While doing research about George Marshall, I learned that he took daily swims in the Tidal Basin in the early 1920s, when he was aide-de-camp to Gen. John Pershing. It made me wonder if there was a time when swimming in the Tidal Basin was allowed.
— Tom Bowers, Ashburn, Va.
Swimming in the Tidal Basin wasn’t just allowed. It was encouraged. In the early 1920s, many Washingtonians eagerly anticipated the annual opening of the Tidal Basin to swimmers. Then as now, Washington summers were hot and steamy. A dip was one way to cool off.
The Tidal Basin wasn’t created for recreational reasons, however. It was a result of the dredging that was done to create West and East Potomac Parks. The Tidal Basin is a reservoir with two sets of floodgates that open in turn as the tidal Potomac rises and falls, flushing silt and debris from the Washington Channel.
Swimming pools — especially public swimming pools — were rare around the turn of the 19th century, so bathers started flocking to the 100-acre Tidal Basin. In 1903, the city constructed two floating baths within the reservoir, at the foot of 17th Street NW. The “queer-looking structures,” as The Post described them, were intended for youngsters to “disport themselves” in.
Disporting was strictly segregated in those days. One floating bath — 38 feet wide by 70 feet long — was for white bathers. A second bath — 20-feet-by-54-feet — was for African American bathers. Such disparities were to plague the city for decades.
Ironically, although blacks could not swim with whites in the Tidal Basin, they could rescue them. In 1908, a 16-year-old African American teen named Harry Jackson saved a 60-year-old white man who had jumped from a bridge into the Tidal Basin in a suicide attempt.
Amenities — for whites — improved over time, among them the installation of a sandy beach and bathhouses on the Tidal Basin’s eastern shore.
But if the Tidal Basin’s beach was a symbol of the District’s segregation, it was also a symbol of its powerlessness. Like many things in a city whose purse strings were controlled by Congress, the bathing facilities at the Tidal Basin were constantly threatened.
In 1914, the Tidal Basin pools had to close midway through July when the money Congress had appropriated ran out. The Post used its pages to raise funds to reopen them.
“This is only another strong link in the chain of arguments in favor of suffrage for the people of the District of Columbia,” P.T. Moran, a Georgetown businessman, told a Post reporter.
When budget constraints periodically closed the lifeguard-staffed Tidal Basin, some people would head to the Potomac or Anacostia to swim, a riskier proposition that inevitably resulted in drownings.
Who knows what George Marshall thought of this, if he thought of it at all. What may have concerned him was whether he’d fit in the Tidal Basin in the first place. It was incredibly popular, attracting as many as 9,000 people a day. In a 1919 Letter to the Editor, a Post reader complained that he’d shown up one Sunday in June to find 400 people waiting in line to get one of the 10-cent lockers that would allow them to check their street clothes. (Bathers could also rent swimsuits: 75 cents for a woman’s; 25 cents for a man’s.)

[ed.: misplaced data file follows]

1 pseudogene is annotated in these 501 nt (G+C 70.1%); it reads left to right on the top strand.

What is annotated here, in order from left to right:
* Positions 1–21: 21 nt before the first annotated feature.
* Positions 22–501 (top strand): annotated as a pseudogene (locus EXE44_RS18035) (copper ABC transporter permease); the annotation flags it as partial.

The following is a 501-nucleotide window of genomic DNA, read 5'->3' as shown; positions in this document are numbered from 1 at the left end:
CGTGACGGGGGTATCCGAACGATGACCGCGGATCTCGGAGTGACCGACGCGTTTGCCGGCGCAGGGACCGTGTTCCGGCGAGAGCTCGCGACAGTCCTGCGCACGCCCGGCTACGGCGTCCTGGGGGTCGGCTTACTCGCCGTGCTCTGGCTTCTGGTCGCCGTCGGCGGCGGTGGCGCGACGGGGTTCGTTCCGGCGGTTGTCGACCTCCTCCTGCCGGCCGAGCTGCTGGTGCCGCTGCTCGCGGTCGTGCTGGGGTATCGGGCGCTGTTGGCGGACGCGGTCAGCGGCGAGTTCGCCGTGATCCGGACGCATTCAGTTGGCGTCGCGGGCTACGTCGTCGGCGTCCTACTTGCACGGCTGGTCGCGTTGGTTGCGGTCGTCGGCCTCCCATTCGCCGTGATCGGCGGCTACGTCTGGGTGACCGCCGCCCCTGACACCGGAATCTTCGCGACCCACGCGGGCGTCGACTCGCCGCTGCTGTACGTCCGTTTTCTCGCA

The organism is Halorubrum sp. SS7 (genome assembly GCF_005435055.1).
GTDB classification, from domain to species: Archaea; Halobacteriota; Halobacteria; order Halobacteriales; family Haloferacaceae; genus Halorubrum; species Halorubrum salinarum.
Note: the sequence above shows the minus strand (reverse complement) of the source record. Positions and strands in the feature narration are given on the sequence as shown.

But once inside, visitors found a watery nirvana. They could splash in the sandy shallows or paddle out to the floating dive platforms. They could buy ice cream from a beachside vendor. They could take swimming lessons.
The Tidal Basin was the site of swim races and canoe races. It was also the setting for beauty contests. In 1919 — two years before the first Miss America pageant — judges proclaimed Audrey O’Connor of Southwest D.C. Washington’s most beautiful girl in a bathing suit. Her attire consisted of a blue-and-orange jumper, blue cap and orange tights.
In 1923, beauty shows were banned. The “tone” of the beach had fallen, said Col. Clarence Sherrill, the city official in charge of public buildings. Rules regarding attire would be more strictly enforced, too. Suits had to come within three inches of the knee and have no opening below the armpits.
“Modesty is the keynote,” Sherrill explained.
In 1925, the Tidal Basin was closed to swimmers, its beach amenities demolished and carted away. There had been complaints that the water was polluted, but the real issue seemed to be reluctance to allow construction of a beach for African Americans on the western bank of the Tidal Basin. The only way to stave that off was to eliminate any beach.
Next week: Diving into the deep end of the District’s pool history.
For previous columns, visit washingtonpost.com/johnkelly.